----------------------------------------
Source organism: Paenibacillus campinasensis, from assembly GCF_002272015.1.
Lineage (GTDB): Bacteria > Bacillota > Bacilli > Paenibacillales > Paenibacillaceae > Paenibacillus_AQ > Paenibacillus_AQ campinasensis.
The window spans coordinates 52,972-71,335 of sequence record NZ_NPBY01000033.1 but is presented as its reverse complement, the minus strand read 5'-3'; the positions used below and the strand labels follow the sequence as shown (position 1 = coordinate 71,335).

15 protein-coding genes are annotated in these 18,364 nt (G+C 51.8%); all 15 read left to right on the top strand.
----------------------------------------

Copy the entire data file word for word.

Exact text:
Source organism: Paenibacillus campinasensis, from assembly GCF_002272015.1.
Lineage (GTDB): Bacteria > Bacillota > Bacilli > Paenibacillales > Paenibacillaceae > Paenibacillus_AQ > Paenibacillus_AQ campinasensis.
The window spans coordinates 52,972-71,335 of sequence record NZ_NPBY01000033.1 but is presented as its reverse complement, the minus strand read 5'-3'; the positions used below and the strand labels follow the sequence as shown (position 1 = coordinate 71,335).

15 protein-coding genes are annotated in these 18,364 nt (G+C 51.8%); all 15 read left to right on the top strand.